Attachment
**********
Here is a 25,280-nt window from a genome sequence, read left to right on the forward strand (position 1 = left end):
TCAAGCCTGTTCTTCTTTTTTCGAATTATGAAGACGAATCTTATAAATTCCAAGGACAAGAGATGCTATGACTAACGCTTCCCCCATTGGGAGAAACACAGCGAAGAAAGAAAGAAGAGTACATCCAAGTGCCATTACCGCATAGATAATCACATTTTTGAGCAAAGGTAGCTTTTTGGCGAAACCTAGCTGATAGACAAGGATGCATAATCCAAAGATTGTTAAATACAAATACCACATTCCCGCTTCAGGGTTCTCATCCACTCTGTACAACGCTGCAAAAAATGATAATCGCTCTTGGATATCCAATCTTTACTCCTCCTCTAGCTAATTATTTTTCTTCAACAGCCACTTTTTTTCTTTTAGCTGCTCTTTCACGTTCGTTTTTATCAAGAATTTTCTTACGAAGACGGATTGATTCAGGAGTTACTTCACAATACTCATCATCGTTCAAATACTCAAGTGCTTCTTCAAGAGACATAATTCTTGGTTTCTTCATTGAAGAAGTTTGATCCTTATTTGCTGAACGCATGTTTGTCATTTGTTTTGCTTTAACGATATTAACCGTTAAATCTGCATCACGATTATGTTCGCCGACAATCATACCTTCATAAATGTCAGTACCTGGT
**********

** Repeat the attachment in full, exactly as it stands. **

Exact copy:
Here is a 25,280-nt window from a genome sequence, read left to right on the forward strand (position 1 = left end):
TCAAGCCTGTTCTTCTTTTTTCGAATTATGAAGACGAATCTTATAAATTCCAAGGACAAGAGATGCTATGACTAACGCTTCCCCCATTGGGAGAAACACAGCGAAGAAAGAAAGAAGAGTACATCCAAGTGCCATTACCGCATAGATAATCACATTTTTGAGCAAAGGTAGCTTTTTGGCGAAACCTAGCTGATAGACAAGGATGCATAATCCAAAGATTGTTAAATACAAATACCACATTCCCGCTTCAGGGTTCTCATCCACTCTGTACAACGCTGCAAAAAATGATAATCGCTCTTGGATATCCAATCTTTACTCCTCCTCTAGCTAATTATTTTTCTTCAACAGCCACTTTTTTTCTTTTAGCTGCTCTTTCACGTTCGTTTTTATCAAGAATTTTCTTACGAAGACGGATTGATTCAGGAGTTACTTCACAATACTCATCATCGTTCAAATACTCAAGTGCTTCTTCAAGAGACATAATTCTTGGTTTCTTCATTGAAGAAGTTTGATCCTTATTTGCTGAACGCATGTTTGTCATTTGTTTTGCTTTAACGATATTAACCGTTAAATCTGCATCACGATTATGTTCGCCGACAATCATACCTTCATAAATGTCAGTACCTGGT